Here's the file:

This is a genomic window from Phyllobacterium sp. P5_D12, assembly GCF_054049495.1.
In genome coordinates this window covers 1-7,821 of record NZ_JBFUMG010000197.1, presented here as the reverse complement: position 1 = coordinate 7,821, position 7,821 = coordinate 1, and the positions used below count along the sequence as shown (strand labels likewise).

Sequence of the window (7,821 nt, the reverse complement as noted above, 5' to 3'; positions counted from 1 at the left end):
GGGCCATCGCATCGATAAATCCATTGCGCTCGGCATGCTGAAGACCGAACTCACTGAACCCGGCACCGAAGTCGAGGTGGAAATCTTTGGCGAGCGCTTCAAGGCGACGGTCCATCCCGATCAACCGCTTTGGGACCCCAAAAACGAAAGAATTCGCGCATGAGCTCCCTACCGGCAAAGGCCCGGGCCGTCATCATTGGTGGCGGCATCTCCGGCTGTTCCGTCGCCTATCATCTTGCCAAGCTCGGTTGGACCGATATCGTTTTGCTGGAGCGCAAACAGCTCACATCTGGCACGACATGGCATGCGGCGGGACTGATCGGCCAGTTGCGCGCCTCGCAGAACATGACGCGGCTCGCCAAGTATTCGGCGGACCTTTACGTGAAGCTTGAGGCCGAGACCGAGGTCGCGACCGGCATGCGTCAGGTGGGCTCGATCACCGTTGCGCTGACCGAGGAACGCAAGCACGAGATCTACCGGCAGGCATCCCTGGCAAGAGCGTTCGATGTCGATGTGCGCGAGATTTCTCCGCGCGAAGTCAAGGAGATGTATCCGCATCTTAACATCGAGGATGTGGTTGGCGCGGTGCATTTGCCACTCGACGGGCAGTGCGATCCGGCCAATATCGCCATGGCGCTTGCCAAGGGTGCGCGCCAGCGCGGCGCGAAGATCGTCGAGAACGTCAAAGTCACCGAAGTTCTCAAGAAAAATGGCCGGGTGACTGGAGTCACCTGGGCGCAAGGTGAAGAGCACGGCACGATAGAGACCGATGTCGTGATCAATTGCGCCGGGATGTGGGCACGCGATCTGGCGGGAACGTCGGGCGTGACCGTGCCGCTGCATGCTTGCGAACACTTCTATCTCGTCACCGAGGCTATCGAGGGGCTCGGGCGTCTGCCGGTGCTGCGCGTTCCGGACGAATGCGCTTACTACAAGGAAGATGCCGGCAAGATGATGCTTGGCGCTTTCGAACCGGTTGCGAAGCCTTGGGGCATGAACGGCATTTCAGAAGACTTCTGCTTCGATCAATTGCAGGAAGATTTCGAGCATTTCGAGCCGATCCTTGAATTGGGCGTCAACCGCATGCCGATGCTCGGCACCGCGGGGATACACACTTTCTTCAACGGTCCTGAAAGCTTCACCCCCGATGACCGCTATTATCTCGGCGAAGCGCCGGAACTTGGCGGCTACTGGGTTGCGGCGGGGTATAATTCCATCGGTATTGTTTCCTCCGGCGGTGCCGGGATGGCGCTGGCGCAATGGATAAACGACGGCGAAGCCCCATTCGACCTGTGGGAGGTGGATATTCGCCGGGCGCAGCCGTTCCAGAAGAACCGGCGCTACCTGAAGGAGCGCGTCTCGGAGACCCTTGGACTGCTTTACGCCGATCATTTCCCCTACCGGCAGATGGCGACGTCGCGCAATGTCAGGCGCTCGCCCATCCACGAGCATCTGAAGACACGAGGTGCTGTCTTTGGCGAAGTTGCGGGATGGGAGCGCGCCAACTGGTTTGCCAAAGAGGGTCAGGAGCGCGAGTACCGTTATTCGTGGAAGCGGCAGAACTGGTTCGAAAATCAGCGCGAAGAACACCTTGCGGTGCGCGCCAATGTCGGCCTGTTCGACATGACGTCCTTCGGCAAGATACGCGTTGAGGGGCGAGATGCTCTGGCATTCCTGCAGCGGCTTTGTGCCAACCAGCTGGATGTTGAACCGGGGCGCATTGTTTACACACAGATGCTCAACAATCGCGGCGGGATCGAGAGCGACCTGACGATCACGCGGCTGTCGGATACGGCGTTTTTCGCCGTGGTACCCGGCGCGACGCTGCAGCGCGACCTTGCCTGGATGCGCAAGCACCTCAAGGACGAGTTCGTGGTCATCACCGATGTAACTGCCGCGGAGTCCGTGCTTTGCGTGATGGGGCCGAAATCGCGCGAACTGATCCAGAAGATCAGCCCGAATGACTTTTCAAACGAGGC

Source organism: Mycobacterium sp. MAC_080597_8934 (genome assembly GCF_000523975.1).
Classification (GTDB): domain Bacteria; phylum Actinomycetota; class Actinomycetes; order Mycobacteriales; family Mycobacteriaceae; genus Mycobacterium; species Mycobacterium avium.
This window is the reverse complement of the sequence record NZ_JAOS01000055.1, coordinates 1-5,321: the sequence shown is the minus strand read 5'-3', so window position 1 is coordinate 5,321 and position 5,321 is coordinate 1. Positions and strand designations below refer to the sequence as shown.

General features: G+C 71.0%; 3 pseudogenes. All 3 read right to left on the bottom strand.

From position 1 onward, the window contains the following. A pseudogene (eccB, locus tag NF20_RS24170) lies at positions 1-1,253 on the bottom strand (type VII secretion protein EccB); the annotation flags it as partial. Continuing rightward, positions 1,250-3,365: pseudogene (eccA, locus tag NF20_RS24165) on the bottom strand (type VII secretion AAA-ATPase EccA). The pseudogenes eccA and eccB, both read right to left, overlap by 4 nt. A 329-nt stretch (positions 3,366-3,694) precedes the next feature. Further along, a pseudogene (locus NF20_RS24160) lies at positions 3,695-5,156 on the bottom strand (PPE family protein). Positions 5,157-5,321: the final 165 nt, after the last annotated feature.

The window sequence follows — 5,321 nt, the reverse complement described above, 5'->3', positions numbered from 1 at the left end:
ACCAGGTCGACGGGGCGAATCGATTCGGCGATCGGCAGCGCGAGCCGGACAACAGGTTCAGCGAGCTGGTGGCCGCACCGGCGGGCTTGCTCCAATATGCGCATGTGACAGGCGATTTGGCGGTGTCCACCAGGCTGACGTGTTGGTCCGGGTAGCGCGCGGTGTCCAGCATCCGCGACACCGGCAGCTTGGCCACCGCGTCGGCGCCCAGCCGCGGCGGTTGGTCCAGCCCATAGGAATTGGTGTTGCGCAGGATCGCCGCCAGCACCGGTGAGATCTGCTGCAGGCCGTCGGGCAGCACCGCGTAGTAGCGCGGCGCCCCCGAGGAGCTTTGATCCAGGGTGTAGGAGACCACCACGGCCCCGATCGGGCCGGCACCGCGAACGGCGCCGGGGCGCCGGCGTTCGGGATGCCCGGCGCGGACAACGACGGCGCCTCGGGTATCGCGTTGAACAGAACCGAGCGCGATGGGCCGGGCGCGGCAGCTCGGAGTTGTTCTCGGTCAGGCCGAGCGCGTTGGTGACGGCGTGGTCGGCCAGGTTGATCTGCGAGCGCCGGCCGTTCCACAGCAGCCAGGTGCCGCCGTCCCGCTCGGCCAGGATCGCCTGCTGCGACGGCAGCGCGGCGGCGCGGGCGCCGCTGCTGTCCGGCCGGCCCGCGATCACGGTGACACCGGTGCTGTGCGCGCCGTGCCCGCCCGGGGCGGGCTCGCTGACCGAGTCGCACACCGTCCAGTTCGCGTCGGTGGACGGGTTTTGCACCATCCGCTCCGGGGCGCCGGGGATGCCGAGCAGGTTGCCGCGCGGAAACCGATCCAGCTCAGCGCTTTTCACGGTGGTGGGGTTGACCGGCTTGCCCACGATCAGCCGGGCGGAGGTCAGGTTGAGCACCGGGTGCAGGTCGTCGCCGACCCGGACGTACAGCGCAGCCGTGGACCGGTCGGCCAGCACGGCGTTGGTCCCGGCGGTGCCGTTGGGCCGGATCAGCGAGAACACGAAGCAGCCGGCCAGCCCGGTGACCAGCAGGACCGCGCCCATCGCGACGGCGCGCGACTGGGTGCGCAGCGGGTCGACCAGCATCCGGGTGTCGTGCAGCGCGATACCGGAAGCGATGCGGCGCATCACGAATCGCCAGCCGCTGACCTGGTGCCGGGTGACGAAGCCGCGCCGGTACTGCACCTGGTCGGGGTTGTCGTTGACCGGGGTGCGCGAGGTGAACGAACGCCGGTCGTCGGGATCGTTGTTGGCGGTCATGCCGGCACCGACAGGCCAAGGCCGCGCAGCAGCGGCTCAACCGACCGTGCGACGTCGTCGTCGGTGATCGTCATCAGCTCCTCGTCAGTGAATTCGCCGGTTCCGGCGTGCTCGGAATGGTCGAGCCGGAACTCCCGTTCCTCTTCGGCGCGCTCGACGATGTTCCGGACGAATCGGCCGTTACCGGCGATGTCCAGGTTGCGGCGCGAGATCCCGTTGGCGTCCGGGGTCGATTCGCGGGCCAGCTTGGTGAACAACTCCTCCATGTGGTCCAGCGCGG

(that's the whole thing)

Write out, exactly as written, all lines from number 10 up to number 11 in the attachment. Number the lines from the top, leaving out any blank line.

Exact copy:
The window sequence follows — 5,321 nt, the reverse complement described above, 5'->3', positions numbered from 1 at the left end:
ACCAGGTCGACGGGGCGAATCGATTCGGCGATCGGCAGCGCGAGCCGGACAACAGGTTCAGCGAGCTGGTGGCCGCACCGGCGGGCTTGCTCCAATATGCGCATGTGACAGGCGATTTGGCGGTGTCCACCAGGCTGACGTGTTGGTCCGGGTAGCGCGCGGTGTCCAGCATCCGCGACACCGGCAGCTTGGCCACCGCGTCGGCGCCCAGCCGCGGCGGTTGGTCCAGCCCATAGGAATTGGTGTTGCGCAGGATCGCCGCCAGCACCGGTGAGATCTGCTGCAGGCCGTCGGGCAGCACCGCGTAGTAGCGCGGCGCCCCCGAGGAGCTTTGATCCAGGGTGTAGGAGACCACCACGGCCCCGATCGGGCCGGCACCGCGAACGGCGCCGGGGCGCCGGCGTTCGGGATGCCCGGCGCGGACAACGACGGCGCCTCGGGTATCGCGTTGAACAGAACCGAGCGCGATGGGCCGGGCGCGGCAGCTCGGAGTTGTTCTCGGTCAGGCCGAGCGCGTTGGTGACGGCGTGGTCGGCCAGGTTGATCTGCGAGCGCCGGCCGTTCCACAGCAGCCAGGTGCCGCCGTCCCGCTCGGCCAGGATCGCCTGCTGCGACGGCAGCGCGGCGGCGCGGGCGCCGCTGCTGTCCGGCCGGCCCGCGATCACGGTGACACCGGTGCTGTGCGCGCCGTGCCCGCCCGGGGCGGGCTCGCTGACCGAGTCGCACACCGTCCAGTTCGCGTCGGTGGACGGGTTTTGCACCATCCGCTCCGGGGCGCCGGGGATGCCGAGCAGGTTGCCGCGCGGAAACCGATCCAGCTCAGCGCTTTTCACGGTGGTGGGGTTGACCGGCTTGCCCACGATCAGCCGGGCGGAGGTCAGGTTGAGCACCGGGTGCAGGTCGTCGCCGACCCGGACGTACAGCGCAGCCGTGGACCGGTCGGCCAGCACGGCGTTGGTCCCGGCGGTGCCGTTGGGCCGGATCAGCGAGAACACGAAGCAGCCGGCCAGCCCGGTGACCAGCAGGACCGCGCCCATCGCGACGGCGCGCGACTGGGTGCGCAGCGGGTCGACCAGCATCCGGGTGTCGTGCAGCGCGATACCGGAAGCGATGCGGCGCATCACGAATCGCCAGCCGCTGACCTGGTGCCGGGTGACGAAGCCGCGCCGGTACTGCACCTGGTCGGGGTTGTCGTTGACCGGGGTGCGCGAGGTGAACGAACGCCGGTCGTCGGGATCGTTGTTGGCGGTCATGCCGGCACCGACAGGCCAAGGCCGCGCAGCAGCGGCTCAACCGACCGTGCGACGTCGTCGTCGGTGATCGTCATCAGCTCCTCGTCAGTGAATTCGCCGGTTCCGGCGTGCTCGGAATGGTCGAGCCGGAACTCCCGTTCCTCTTCGGCGCGCTCGACGATGTTCCGGACGAATCGGCCGTTACCGGCGATGTCCAGGTTGCGGCGCGAGATCCCGTTGGCGTCCGGGGTCGATTCGCGGGCCAGCTTGGTGAACAACTCCTCCATGTGGTCCAGCGCGG